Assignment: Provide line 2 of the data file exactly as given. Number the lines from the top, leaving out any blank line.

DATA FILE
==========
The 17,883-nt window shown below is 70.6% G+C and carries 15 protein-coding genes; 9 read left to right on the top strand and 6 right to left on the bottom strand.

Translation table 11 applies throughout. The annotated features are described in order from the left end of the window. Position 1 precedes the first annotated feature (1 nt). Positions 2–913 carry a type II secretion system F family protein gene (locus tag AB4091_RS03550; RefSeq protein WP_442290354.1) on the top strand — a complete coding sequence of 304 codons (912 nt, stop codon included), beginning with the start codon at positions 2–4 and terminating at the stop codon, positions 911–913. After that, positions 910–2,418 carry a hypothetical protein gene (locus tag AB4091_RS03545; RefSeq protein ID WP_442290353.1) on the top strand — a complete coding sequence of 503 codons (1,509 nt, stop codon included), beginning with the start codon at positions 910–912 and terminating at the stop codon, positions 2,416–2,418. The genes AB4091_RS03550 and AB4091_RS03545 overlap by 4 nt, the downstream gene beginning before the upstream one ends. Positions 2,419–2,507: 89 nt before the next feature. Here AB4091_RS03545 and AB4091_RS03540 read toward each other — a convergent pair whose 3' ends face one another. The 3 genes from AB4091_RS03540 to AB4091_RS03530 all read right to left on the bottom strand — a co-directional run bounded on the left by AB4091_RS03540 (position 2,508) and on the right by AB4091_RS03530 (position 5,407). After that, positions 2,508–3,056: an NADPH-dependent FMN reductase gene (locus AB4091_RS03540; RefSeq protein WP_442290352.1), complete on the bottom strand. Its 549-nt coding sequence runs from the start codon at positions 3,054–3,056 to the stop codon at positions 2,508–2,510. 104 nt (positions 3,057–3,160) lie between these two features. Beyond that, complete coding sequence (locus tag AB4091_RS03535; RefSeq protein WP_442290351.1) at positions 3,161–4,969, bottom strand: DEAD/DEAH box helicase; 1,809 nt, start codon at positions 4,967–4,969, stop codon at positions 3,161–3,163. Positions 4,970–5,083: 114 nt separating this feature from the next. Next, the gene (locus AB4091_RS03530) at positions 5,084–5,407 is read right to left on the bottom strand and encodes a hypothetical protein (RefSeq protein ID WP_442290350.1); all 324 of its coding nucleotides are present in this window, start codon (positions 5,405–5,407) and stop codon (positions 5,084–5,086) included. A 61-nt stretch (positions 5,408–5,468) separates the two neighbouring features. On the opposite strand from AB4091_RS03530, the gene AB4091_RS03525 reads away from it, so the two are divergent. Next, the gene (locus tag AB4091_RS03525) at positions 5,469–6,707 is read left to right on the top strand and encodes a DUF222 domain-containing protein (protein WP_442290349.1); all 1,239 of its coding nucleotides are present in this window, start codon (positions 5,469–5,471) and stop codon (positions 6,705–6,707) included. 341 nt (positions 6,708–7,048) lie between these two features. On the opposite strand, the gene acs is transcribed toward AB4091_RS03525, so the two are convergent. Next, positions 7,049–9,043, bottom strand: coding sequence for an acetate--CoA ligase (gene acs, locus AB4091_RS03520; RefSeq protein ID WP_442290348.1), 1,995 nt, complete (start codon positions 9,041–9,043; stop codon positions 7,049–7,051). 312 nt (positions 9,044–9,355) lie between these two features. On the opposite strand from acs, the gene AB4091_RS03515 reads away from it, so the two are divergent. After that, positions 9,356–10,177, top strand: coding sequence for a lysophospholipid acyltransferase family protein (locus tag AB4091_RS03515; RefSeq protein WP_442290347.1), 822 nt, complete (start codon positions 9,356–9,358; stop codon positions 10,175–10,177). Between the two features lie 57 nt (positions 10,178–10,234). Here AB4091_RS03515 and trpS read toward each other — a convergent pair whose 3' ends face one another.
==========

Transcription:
Translation table 11 applies throughout. The annotated features are described in order from the left end of the window. Position 1 precedes the first annotated feature (1 nt). Positions 2–913 carry a type II secretion system F family protein gene (locus tag AB4091_RS03550; RefSeq protein WP_442290354.1) on the top strand — a complete coding sequence of 304 codons (912 nt, stop codon included), beginning with the start codon at positions 2–4 and terminating at the stop codon, positions 911–913. After that, positions 910–2,418 carry a hypothetical protein gene (locus tag AB4091_RS03545; RefSeq protein ID WP_442290353.1) on the top strand — a complete coding sequence of 503 codons (1,509 nt, stop codon included), beginning with the start codon at positions 910–912 and terminating at the stop codon, positions 2,416–2,418. The genes AB4091_RS03550 and AB4091_RS03545 overlap by 4 nt, the downstream gene beginning before the upstream one ends. Positions 2,419–2,507: 89 nt before the next feature. Here AB4091_RS03545 and AB4091_RS03540 read toward each other — a convergent pair whose 3' ends face one another. The 3 genes from AB4091_RS03540 to AB4091_RS03530 all read right to left on the bottom strand — a co-directional run bounded on the left by AB4091_RS03540 (position 2,508) and on the right by AB4091_RS03530 (position 5,407). After that, positions 2,508–3,056: an NADPH-dependent FMN reductase gene (locus AB4091_RS03540; RefSeq protein WP_442290352.1), complete on the bottom strand. Its 549-nt coding sequence runs from the start codon at positions 3,054–3,056 to the stop codon at positions 2,508–2,510. 104 nt (positions 3,057–3,160) lie between these two features. Beyond that, complete coding sequence (locus tag AB4091_RS03535; RefSeq protein WP_442290351.1) at positions 3,161–4,969, bottom strand: DEAD/DEAH box helicase; 1,809 nt, start codon at positions 4,967–4,969, stop codon at positions 3,161–3,163. Positions 4,970–5,083: 114 nt separating this feature from the next. Next, the gene (locus AB4091_RS03530) at positions 5,084–5,407 is read right to left on the bottom strand and encodes a hypothetical protein (RefSeq protein ID WP_442290350.1); all 324 of its coding nucleotides are present in this window, start codon (positions 5,405–5,407) and stop codon (positions 5,084–5,086) included. A 61-nt stretch (positions 5,408–5,468) separates the two neighbouring features. On the opposite strand from AB4091_RS03530, the gene AB4091_RS03525 reads away from it, so the two are divergent. Next, the gene (locus tag AB4091_RS03525) at positions 5,469–6,707 is read left to right on the top strand and encodes a DUF222 domain-containing protein (protein WP_442290349.1); all 1,239 of its coding nucleotides are present in this window, start codon (positions 5,469–5,471) and stop codon (positions 6,705–6,707) included. 341 nt (positions 6,708–7,048) lie between these two features. On the opposite strand, the gene acs is transcribed toward AB4091_RS03525, so the two are convergent. Next, positions 7,049–9,043, bottom strand: coding sequence for an acetate--CoA ligase (gene acs, locus AB4091_RS03520; RefSeq protein ID WP_442290348.1), 1,995 nt, complete (start codon positions 9,041–9,043; stop codon positions 7,049–7,051). 312 nt (positions 9,044–9,355) lie between these two features. On the opposite strand from acs, the gene AB4091_RS03515 reads away from it, so the two are divergent. After that, positions 9,356–10,177, top strand: coding sequence for a lysophospholipid acyltransferase family protein (locus tag AB4091_RS03515; RefSeq protein WP_442290347.1), 822 nt, complete (start codon positions 9,356–9,358; stop codon positions 10,175–10,177). Between the two features lie 57 nt (positions 10,178–10,234). Here AB4091_RS03515 and trpS read toward each other — a convergent pair whose 3' ends face one another.